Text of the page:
Every adult is now an organ donor… unless they opt out

New law that comes into effect TODAY means every adult is now an organ donor… unless they opt out

  • Experts believe the method will lead to 700 more transplants each year by 2023
  • It is known as ‘Max and Keira’s law’ after Keira Ball’s death saved Max Johnson
  • However ministers admit system could be delayed due to the coronavirus crisis
  • Here’s how to help people impacted by Covid-19

Patients awaiting transplants have hailed a ‘game-changing’ new law which from today means that every adult is automatically considered an organ donor.

Under the legislation everyone in England will be deemed to have given consent for their organs to be donated when they die – unless they specifically opt out or are in an excluded group. It is believed this method will lead to an additional 700 transplants each year by 2023.

The new legislation is known as ‘Max and Keira’s law’ after the death of nine-year-old Keira Ball saved the life of Max Johnson, also nine, and three other people.

Patients awaiting transplants have hailed a ‘game-changing’ new law which from today means that every adult is automatically considered an organ donor

Keira’s father allowed doctors to use her organs for transplants following a car crash in 2017. The new law comes into force from today, although health minister Lord Bethell has admitted the system could be delayed due to the coronavirus crisis.

He told the House of Lords on Monday: ‘The legislation will come into effect on May 20. However, we acknowledge that this may not come into practice straight away due to the limitations of Covid.’

During the coronavirus pandemic, many transplants have not been performed due to patient safety concerns.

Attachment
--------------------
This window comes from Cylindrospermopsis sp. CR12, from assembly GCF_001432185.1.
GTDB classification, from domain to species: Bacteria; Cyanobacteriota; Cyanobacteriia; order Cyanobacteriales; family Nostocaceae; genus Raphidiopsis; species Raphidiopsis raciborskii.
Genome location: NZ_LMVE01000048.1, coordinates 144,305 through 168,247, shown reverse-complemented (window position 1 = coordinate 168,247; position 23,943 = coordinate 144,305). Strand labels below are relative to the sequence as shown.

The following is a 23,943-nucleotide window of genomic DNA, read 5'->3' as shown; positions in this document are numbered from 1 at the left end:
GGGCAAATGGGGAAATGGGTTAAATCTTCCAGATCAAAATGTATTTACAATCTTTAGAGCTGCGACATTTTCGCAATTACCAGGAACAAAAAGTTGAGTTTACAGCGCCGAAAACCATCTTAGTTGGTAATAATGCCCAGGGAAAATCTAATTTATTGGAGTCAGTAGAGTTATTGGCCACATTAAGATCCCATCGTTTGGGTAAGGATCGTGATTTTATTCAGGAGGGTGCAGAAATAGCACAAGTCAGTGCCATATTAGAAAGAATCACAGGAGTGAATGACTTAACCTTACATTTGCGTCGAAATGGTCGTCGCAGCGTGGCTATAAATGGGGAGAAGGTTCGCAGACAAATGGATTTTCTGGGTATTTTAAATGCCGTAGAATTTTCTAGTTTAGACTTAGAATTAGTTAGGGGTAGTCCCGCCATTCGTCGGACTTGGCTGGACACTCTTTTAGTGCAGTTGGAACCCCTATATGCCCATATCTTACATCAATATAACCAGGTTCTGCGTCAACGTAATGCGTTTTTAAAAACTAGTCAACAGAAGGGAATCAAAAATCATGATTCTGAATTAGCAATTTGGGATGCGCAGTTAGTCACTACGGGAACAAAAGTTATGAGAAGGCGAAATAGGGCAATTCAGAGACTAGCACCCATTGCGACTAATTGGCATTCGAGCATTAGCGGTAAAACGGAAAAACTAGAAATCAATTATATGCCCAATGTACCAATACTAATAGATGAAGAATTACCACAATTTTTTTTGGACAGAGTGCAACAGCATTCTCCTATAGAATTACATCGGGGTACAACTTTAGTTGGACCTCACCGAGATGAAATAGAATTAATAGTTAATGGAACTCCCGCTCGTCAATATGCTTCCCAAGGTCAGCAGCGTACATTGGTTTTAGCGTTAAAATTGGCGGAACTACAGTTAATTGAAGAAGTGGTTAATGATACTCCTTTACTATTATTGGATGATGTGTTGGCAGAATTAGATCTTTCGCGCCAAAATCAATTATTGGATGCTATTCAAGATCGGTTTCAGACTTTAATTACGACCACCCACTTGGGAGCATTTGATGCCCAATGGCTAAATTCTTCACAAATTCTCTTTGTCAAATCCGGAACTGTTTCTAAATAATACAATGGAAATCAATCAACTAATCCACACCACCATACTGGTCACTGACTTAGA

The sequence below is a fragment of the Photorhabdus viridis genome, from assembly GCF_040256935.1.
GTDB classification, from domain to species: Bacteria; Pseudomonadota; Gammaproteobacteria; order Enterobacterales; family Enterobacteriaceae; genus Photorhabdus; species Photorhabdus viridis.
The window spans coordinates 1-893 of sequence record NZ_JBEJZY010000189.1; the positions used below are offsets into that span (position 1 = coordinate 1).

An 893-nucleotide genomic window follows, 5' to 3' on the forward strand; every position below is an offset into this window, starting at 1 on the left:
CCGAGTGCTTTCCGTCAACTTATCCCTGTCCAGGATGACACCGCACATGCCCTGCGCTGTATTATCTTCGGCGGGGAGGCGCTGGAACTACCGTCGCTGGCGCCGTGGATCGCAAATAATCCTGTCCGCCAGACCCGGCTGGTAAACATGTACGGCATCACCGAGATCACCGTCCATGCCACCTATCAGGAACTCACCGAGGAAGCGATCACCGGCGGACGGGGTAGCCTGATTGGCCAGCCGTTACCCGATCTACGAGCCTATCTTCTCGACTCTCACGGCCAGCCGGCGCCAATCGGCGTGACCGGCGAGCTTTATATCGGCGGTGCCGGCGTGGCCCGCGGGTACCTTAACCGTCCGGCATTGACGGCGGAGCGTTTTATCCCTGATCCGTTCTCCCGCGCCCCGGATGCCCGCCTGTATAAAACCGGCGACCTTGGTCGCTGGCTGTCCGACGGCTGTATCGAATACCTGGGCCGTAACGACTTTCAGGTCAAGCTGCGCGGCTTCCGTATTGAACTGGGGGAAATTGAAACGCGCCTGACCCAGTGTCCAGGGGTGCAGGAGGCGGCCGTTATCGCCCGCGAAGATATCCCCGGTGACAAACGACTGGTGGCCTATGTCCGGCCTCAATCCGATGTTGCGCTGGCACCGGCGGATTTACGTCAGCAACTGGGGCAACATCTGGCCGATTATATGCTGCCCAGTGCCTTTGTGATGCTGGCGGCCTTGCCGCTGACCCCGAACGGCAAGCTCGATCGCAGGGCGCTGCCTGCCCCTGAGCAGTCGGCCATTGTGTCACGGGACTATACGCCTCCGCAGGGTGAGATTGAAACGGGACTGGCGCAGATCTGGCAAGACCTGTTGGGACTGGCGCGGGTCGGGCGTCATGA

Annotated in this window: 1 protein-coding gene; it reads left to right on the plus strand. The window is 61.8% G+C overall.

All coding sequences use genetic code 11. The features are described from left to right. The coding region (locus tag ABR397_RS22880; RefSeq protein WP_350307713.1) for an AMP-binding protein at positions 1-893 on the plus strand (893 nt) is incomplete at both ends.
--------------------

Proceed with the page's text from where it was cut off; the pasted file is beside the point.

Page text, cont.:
Figures from NHS Blood and Transplant show just 99 transplant operations took place in April, compared with 244 in March. Douglas Craft, 73, who has been on the waiting list for a kidney for two years, said the timing of the law change coinciding with the pandemic has been unfortunate.

He said: ‘It’s the best policy really, but it’s such a waste of organs, that’s the only trouble. If it was a safer environment it would be fine.’

The new legislation is known as ‘Max and Keira’s law’ after the death of nine-year-old Keira Ball, pictured with mother Loanna, saved the life of Max Johnson, also nine, and three other people

Mr Craft, a retired butcher from Chichester, had a kidney transplant in 2000 which lasted 18 years. He is hopeful another match might come up when transplants in his area are able to resume. 

Welcoming the law, he said: ‘I’m hoping it’s going to be a change for the better, giving more transplants for everybody.’ He added that he looked forward to a time when donating organs is ‘taken for granted’ and it is ‘just a part of living and dying’.

Steve Burton, 58, who is also waiting for a transplant, has been self-isolating with his wife since early March in Blackpool, Lancashire.

He said while he has been ‘terrified’ of contracting Covid-19, the legislation has boosted his morale.

He added: ‘It’s a game-changer now because obviously I’m looking for the gift of life from somebody, and the fact that a lot more people now are in that window for me to receive that gift, it’s only a good thing for me.’

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